Serum neurone-specific enolase as an indicator of stroke volume

RT Cunningham, M Watt, John Winder, S McKinstry, JT Lawson, CF Johnston, SA Hawkins, KD Buchanan

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    Serum neurone-specific enolase (NSE) and computerized tomography (CT) stroke volume were compared in patients admitted within 24 h of an acute stroke. Serum samples were obtained on admission and daily for the next 4 days. Of 163 patients, CT scans revealed 25 with intracerebral haemorrhages, one haemorrhagic infarct and 83 measurable acute infarcts. The serum NSE levels of those with infarcts was significantly higher than in those with haemorrhages at 48 (P = 0 . 0003) and 72 h (P = 0 . 04). The maximum serum NSE value tended to occur later in those with large infarcts (P = 0 . 0035). There was a significant correlation between infarct volume and serum NSE at 48 h (r = 0 . 27, P = 0 . 015) and 96 h (r = 0 . 27, P = 0 . 015) and with the maximum serum NSE over the 4 days (r = 0 . 36, P = 0 . 001). There was no significant correlation between haemorrhage volume and NSE. In conclusion, serum NSE may be a useful marker of infarct volume in studies of therapy in acute stroke, Sampling for NSE should continue, at least in those with large infarcts, for longer than 4 days. Serum NSE cannot be used to distinguish between haemorrhage and infarction in patients with an acute stroke.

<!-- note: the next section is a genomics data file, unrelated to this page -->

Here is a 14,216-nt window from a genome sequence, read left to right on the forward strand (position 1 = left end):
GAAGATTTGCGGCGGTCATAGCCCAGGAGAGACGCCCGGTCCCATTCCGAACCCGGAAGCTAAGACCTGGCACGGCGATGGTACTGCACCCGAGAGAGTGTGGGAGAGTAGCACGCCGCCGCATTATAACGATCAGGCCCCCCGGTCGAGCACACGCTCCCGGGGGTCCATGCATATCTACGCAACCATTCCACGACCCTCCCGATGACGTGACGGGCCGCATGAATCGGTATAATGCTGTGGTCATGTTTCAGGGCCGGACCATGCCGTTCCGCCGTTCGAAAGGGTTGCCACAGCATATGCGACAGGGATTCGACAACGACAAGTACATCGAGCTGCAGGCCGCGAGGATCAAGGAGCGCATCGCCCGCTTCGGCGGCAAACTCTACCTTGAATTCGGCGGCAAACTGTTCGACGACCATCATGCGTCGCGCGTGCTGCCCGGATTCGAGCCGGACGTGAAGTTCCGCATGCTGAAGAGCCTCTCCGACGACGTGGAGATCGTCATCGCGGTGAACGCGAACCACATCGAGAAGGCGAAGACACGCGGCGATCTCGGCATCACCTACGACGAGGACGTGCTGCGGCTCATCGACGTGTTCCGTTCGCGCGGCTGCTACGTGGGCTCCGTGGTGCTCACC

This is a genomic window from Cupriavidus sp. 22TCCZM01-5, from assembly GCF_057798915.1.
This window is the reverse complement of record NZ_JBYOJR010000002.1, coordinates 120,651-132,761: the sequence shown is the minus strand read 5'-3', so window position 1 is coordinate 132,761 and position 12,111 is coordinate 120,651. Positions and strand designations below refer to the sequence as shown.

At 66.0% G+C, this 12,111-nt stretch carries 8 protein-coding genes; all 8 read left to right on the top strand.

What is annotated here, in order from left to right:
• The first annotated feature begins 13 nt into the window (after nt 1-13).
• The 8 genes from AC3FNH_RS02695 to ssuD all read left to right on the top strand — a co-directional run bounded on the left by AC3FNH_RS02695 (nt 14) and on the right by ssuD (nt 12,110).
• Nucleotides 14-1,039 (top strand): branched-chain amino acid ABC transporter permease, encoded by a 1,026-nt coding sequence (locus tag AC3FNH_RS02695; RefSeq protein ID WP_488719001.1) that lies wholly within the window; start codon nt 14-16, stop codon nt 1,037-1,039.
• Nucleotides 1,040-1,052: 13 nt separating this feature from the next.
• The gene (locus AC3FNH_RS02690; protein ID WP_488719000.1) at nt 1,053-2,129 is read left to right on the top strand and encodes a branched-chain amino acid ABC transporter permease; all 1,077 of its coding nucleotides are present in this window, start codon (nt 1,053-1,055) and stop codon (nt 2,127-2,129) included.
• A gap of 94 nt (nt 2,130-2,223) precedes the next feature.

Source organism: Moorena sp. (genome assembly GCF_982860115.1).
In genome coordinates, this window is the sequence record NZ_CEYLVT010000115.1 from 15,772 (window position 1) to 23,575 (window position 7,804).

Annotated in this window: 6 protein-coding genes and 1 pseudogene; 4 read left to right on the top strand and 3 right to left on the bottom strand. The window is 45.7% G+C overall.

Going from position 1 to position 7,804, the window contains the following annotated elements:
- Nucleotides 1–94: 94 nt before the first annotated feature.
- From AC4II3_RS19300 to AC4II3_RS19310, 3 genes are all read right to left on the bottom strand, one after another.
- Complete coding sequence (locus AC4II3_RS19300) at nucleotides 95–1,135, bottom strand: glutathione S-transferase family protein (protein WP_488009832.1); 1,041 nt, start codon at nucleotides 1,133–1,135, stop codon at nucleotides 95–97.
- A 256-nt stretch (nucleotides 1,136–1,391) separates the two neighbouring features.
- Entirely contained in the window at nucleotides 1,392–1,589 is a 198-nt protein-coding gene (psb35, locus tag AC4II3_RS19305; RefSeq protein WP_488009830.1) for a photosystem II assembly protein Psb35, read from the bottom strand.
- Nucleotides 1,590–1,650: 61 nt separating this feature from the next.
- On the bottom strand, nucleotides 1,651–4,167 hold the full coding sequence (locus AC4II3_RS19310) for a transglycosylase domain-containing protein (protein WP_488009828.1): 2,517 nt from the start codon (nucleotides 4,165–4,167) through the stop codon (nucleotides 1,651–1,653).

Original languageEnglish
    Pages (from-to)298-303
    JournalEuropean Journal of Clinical Investigation
    Issue number4
    Publication statusPublished (in print/issue) - Apr 1996


    • cerebral infarction
    • intracerebral haemorrhage
    • neuronal damage
    • tomography
    • X-ray computed


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